As we have seen, the steps taken by Mr. Wesley in behalf of the American Methodists soon produced the result which might have been looked for, but which he seems not to have anticipated, and to have deeply regretted. Hampson says: "From the writings and professions of Mr. Wesley during thirty or forty years, from his known predilection for the Church of England, and above all, from his own declaration, it is certain that the steps taken towards a separation were in some degree involuntary. He often said he was forced into them." "We have only to add that sometime before his death, Mr. Wesley repented of the steps he had taken, and did all he could to counteract what he plainly perceived, an increasing tendency towards a final separation." And we have, in the celebrated letter of Dr. Coke to Bishop White, April 24, 1791, unimpeachable testimony to the like effect. In this letter Dr. Coke says: "I was brought up in the Church of England, and have been ordained a presbyter of that Church. For many years I was prejudiced, even, I think, to bigotry, in favor of it; but through a variety of causes or incidents, to mention which would be tedious and useless, my mind was exceedingly biassed on the other side of the question. In consequence of this, I am not sure but that I went farther in the separation of our Church in America than Mr. Wesley, from whom I received my commission, did intend. He did indeed solemnly invest me, as far as he had the right so to do, with Episcopal authority, but did not intend, I think, that an entire separation should take place. He, being pressed by our friends on this side the water for ministers to administer the Sacraments to them (there being very few clergy of the Church of England then in the States), went farther, I am sure, than he would have gone if he had foreseen some events which followed. And this I am certain of,—that he is now sorry for the separation."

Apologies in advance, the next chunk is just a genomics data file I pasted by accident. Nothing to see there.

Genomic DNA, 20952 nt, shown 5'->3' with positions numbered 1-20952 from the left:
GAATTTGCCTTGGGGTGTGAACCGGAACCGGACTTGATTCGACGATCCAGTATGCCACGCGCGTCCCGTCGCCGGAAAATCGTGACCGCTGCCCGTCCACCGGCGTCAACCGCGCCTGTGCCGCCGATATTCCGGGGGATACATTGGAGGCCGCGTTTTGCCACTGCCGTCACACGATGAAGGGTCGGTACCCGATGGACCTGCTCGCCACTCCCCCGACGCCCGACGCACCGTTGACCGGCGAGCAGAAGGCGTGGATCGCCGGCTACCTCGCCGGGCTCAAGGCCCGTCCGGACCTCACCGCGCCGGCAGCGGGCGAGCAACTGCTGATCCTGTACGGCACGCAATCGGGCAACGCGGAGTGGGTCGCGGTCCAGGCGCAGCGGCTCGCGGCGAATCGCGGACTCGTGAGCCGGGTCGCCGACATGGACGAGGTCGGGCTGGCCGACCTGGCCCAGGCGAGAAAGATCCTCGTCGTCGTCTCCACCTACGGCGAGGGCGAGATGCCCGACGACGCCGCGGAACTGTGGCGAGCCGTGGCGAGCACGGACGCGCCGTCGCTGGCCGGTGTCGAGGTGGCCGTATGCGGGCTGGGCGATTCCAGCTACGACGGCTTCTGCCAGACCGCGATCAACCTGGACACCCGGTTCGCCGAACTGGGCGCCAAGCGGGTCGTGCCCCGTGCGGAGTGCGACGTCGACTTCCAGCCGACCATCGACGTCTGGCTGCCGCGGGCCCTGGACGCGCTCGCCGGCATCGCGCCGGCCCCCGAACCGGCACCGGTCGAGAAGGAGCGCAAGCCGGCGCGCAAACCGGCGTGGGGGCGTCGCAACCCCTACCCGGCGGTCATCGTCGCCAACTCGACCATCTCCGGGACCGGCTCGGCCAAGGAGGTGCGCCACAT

Though the greater part of the Methodists in America were pleased when their "Society" took the name of a "Church," this was not the case with all. One of the two preachers first sent to America by Wesley, in 1769, Joseph Pilmore, was one of the first persons ordained by the first American Bishop. Thomas Vasey, one of those on whom Wesley laid hands in his chamber at Bristol, sought valid orders from Bishop White almost immediately on the arrival of the latter, clothed with the Episcopate, in this country. And it is worthy of note that in neither of these was there any change of feeling as regards the Methodism of earlier days, when it was content to be a society within the Church, and these were not the only, though they were the most prominent, of the Methodist preachers ordained by the earlier Bishops of the American Church.